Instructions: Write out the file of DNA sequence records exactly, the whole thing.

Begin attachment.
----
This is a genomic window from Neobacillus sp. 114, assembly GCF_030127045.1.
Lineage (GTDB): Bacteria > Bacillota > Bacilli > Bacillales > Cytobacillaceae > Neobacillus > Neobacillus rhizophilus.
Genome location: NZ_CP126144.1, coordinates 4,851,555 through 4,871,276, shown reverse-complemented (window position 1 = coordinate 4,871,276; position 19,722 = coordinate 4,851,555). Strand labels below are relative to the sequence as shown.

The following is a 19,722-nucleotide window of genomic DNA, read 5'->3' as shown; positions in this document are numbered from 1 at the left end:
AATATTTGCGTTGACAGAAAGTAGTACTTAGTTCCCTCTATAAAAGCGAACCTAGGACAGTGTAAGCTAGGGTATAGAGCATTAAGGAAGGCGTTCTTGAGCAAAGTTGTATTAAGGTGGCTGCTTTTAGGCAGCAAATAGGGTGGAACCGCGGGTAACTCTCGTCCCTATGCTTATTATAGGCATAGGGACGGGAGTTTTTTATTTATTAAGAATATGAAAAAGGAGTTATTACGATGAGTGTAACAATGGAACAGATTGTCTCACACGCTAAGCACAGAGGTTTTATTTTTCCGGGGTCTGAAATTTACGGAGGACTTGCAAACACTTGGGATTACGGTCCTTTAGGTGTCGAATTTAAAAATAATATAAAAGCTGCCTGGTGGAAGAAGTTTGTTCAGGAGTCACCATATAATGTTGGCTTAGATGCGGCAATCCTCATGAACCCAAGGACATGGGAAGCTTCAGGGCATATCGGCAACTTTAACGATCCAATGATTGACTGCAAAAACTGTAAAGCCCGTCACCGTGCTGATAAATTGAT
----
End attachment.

This is a genomic window from Neobacillus sp. 114, assembly GCF_030127045.1.
Lineage (GTDB): Bacteria > Bacillota > Bacilli > Bacillales > Cytobacillaceae > Neobacillus > Neobacillus rhizophilus.
Genome location: NZ_CP126144.1, coordinates 4,851,555 through 4,871,276, shown reverse-complemented (window position 1 = coordinate 4,871,276; position 19,722 = coordinate 4,851,555). Strand labels below are relative to the sequence as shown.

The following is a 19,722-nucleotide window of genomic DNA, read 5'->3' as shown; positions in this document are numbered from 1 at the left end:
AATATTTGCGTTGACAGAAAGTAGTACTTAGTTCCCTCTATAAAAGCGAACCTAGGACAGTGTAAGCTAGGGTATAGAGCATTAAGGAAGGCGTTCTTGAGCAAAGTTGTATTAAGGTGGCTGCTTTTAGGCAGCAAATAGGGTGGAACCGCGGGTAACTCTCGTCCCTATGCTTATTATAGGCATAGGGACGGGAGTTTTTTATTTATTAAGAATATGAAAAAGGAGTTATTACGATGAGTGTAACAATGGAACAGATTGTCTCACACGCTAAGCACAGAGGTTTTATTTTTCCGGGGTCTGAAATTTACGGAGGACTTGCAAACACTTGGGATTACGGTCCTTTAGGTGTCGAATTTAAAAATAATATAAAAGCTGCCTGGTGGAAGAAGTTTGTTCAGGAGTCACCATATAATGTTGGCTTAGATGCGGCAATCCTCATGAACCCAAGGACATGGGAAGCTTCAGGGCATATCGGCAACTTTAACGATCCAATGATTGACTGCAAAAACTGTAAAGCCCGTCACCGTGCTGATAAATTGAT